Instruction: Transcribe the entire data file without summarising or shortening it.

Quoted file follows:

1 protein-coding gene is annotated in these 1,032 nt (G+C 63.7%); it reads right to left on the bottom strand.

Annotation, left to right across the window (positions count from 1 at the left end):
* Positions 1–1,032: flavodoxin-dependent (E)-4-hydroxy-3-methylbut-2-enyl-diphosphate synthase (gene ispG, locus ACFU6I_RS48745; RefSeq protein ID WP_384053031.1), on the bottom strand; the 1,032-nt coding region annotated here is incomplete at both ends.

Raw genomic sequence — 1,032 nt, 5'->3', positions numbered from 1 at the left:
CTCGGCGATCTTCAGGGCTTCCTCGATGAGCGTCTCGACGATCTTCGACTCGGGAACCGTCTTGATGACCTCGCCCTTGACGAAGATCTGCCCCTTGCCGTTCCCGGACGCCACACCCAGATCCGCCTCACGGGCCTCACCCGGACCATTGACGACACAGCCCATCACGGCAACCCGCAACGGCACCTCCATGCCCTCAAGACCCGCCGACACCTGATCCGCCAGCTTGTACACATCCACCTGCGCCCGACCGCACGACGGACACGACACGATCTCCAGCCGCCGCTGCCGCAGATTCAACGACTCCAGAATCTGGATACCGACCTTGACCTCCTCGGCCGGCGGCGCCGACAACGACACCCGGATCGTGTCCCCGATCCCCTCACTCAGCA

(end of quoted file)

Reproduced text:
1 protein-coding gene is annotated in these 1,032 nt (G+C 63.7%); it reads right to left on the bottom strand.

Annotation, left to right across the window (positions count from 1 at the left end):
* Positions 1–1,032: flavodoxin-dependent (E)-4-hydroxy-3-methylbut-2-enyl-diphosphate synthase (gene ispG, locus ACFU6I_RS48745; RefSeq protein ID WP_384053031.1), on the bottom strand; the 1,032-nt coding region annotated here is incomplete at both ends.

Raw genomic sequence — 1,032 nt, 5'->3', positions numbered from 1 at the left:
CTCGGCGATCTTCAGGGCTTCCTCGATGAGCGTCTCGACGATCTTCGACTCGGGAACCGTCTTGATGACCTCGCCCTTGACGAAGATCTGCCCCTTGCCGTTCCCGGACGCCACACCCAGATCCGCCTCACGGGCCTCACCCGGACCATTGACGACACAGCCCATCACGGCAACCCGCAACGGCACCTCCATGCCCTCAAGACCCGCCGACACCTGATCCGCCAGCTTGTACACATCCACCTGCGCCCGACCGCACGACGGACACGACACGATCTCCAGCCGCCGCTGCCGCAGATTCAACGACTCCAGAATCTGGATACCGACCTTGACCTCCTCGGCCGGCGGCGCCGACAACGACACCCGGATCGTGTCCCCGATCCCCTCACTCAGCA